While standing on the subway platform last week, my eye was drawn to an ad that screamed out “Look at me!”.
The design is simple, simple, simple! And you can’t ignore it. The pink, while terribly over done regarding targeting women, is successful in this setting. Against the dull subway grime and grey, it’s eye popping. The fun play on images/words – “Oh Darjeeling” and the cup of tea – plus clean graphics and colour creates a sleek and sophisticated feel.
Whoever came up with “Oh Darjeeling” had a true stroke of marketing genius.
I was poking a big stack of articles I’ve been meaning to read and something interesting fell out. I’d bookmarked an article on writing a better blog title to attract readers. One of the hardest parts of writing is finding an attention grabbing title, which, often takes longer to create than an entire post.
Most of the links led to sites that do nothing more generate generic content ideas to blog about. I rarely have an issue finding things to burble on about. On the contrary, I don’t have enough time to keep up with my ever growing list of topics. One of the links did lead to something I thought might have potential, SEOPressor. The site hosts a blog title generator that allows the user to plug in a topic and it’ll spit out appropriate blog titles.
I gave it a spin and figured out pretty quickly this is where all those generic blog titles come from. I assumed people were cribbing the same basic titles “7 useful ways to [insert idea]”, “15 common tasks [insert idea] or “5 simple (but important) things to remember about [insert idea]”. After running through about a dozen topics, it was obvious, they were all pretty much uniform, cookie cutter titles. It didn’t matter what idea was inserted, the same bland headlines were offered.
The software doesn’t really know what the content is about. It can only offer up the same basic catch phrases that are the current SEO flavour of the week. Plunk in any content, no matter how outrageous, and the generator rotates through the same basic titles.
Let’s have some fun writing a blog title
I decided to test the generator to prove my point. I began plugging in increasingly ridiculous topics to see the results. This, by far, was the best:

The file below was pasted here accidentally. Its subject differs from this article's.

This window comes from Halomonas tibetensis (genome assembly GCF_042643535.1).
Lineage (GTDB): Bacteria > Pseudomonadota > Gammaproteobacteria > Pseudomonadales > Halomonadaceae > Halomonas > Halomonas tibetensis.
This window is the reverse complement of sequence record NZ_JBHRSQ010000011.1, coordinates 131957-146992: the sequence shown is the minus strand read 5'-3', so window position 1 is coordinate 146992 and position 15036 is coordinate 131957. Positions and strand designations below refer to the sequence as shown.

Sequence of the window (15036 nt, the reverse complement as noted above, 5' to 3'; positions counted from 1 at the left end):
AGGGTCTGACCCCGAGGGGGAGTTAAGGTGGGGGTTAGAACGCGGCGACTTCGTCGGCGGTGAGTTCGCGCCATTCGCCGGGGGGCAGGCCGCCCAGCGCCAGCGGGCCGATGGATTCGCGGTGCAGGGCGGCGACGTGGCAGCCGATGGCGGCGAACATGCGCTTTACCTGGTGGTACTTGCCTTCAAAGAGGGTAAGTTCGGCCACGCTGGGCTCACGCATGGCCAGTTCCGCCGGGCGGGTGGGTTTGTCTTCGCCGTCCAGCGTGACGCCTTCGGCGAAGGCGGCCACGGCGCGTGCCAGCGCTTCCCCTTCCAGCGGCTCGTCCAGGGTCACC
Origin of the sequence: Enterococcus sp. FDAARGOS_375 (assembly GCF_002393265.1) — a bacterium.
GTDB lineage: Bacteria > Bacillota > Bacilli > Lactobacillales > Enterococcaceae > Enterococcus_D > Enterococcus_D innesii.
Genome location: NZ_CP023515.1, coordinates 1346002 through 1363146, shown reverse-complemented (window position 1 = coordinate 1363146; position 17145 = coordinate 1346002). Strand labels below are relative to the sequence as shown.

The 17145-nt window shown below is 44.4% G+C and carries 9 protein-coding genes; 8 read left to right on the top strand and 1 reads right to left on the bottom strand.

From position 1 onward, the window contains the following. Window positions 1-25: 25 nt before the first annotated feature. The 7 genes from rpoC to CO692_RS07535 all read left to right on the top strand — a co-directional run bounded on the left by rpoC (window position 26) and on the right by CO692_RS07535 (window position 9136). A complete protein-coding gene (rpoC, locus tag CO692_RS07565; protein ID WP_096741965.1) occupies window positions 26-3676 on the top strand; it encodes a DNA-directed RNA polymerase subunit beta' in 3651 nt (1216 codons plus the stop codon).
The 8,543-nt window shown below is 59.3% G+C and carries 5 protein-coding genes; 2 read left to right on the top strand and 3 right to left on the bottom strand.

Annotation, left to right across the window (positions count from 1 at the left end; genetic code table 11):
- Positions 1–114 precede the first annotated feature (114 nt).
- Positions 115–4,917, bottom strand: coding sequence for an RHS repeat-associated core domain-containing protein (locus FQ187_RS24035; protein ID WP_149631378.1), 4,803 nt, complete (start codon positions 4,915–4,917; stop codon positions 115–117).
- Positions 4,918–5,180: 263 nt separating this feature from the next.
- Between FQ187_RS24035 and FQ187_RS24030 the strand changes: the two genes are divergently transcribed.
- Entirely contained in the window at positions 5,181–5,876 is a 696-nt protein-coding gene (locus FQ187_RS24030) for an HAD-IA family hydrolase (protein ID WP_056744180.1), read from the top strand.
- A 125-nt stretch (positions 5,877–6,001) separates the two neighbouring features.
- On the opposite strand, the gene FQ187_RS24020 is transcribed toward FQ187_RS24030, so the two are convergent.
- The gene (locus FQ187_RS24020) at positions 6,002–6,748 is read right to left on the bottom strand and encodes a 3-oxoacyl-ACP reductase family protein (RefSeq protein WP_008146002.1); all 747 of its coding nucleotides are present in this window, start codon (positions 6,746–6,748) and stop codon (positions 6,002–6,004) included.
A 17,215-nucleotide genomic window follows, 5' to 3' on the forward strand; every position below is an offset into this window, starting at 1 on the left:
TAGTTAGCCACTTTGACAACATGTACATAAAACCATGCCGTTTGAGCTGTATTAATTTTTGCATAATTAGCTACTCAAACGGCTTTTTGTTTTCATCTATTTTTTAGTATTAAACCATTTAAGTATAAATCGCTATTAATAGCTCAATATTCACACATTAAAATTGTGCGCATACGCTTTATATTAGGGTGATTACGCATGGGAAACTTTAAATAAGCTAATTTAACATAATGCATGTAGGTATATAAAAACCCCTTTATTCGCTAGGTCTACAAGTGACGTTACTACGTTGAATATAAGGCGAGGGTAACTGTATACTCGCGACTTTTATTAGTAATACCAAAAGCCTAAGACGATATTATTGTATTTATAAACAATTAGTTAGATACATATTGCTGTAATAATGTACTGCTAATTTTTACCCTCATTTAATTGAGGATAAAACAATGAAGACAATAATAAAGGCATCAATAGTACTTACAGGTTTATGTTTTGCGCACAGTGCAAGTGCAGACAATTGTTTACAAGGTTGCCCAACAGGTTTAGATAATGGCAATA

I think I see a small problem. A title like “10 easy ways to facilitate Kill Everyone and Hide the Corpses” might draw a bit of attention from the wrong places. Mind you, if you’re stupid enough to write about that, well, I think you should have a lawyer on speed dial.
I gave the generator a spin using pogo stick. Again, up popped titles that don’t really tell the audience anything about the content. It’s pretty much SEO pop word bingo:
Mind you, I’d love to read an article on how pogo sticks are going to change my business strategy. But I don’t think I’m ready to know the entire truth about pogo sticks, at least, not this week. I tapped “generate more titles” and the results were much the same. “Learn all about pogo stick from this politician”, “The death of pogo stick”, etc. The titles were hitting the buzz words and sometimes created grossly misleading titles.
This underscores my point – writing blog titles is tedious, difficult and not something that can be automated, unless the author is going for a generic feel to their site. Looks like I’ll have to struggle with the task on my own.
Remember the last article about the sign in need of proofing? This sign stirs up a few questions as well:
Each time I walk by it, I begin to itch. I get this overwhelming urge whip out a black marker and add the missing IE. It’s such a tiny omision but it drives me nuts. I also want to stand in front of the sign and shout out in my best Ian McKellen voice “IDLERS SHALL NOT PASS”, but somehow I don’t think anyone would get the joke.
We’ve all seen posters/signs that make us shake our head and mutter “whoa, what were they thinking”. It’s usually an amusing typo or a grammatical error that raises our eyebrows. Occasionally it’s the layout that causes us to stop in our tracks and ask “wait, what?” We all lay clangers and, sometimes, we don’t spot them for months. It’s not easy catching your own mistakes, which is why a ruthless proofreader is worth their weight in dark chocolate.
A sign making the rounds on the Internet lately that had me blinking a few times in a bit of disbelief.
Proofing isn’t just about catching typos and grammatical errors. It’s also layout and how the product flows. And oh boy, a fresh set of eyes would have caught this before $ were spent.
I’ve made a couple things that looked ok on the monitor but when printed, it became obvious the layout altered the message. I find it endlessly fascinating the difference between design for a monitor or small screen and print. What works for an iPhone may not translate well to a large poster and vice versa. The above sign drives home how tricky even a basic sign can be. Our eyes follow natural paths that can have unintentional consequenses. A bad case of designer tunnel vision can blur the message. Everyone involved in the poster design knew what the message was, but didn’t stop to see it through new eyes. Lots of words to incorporate, really want to stress the primary message and not seeing how the words flow. “We Support” is great – nice use of a friendly font that draws the eye to it. Then the mistake occurs. The focus is on child abuse not prevention. Such an easy mistake to make. Shrinking “child abuse” would have solved the problem. Increase size of “prevention” so it fills the sign, bumping month below to match the other 5 letter words would have created an interesting flow that would have emphasised prevention, which is kind of the point.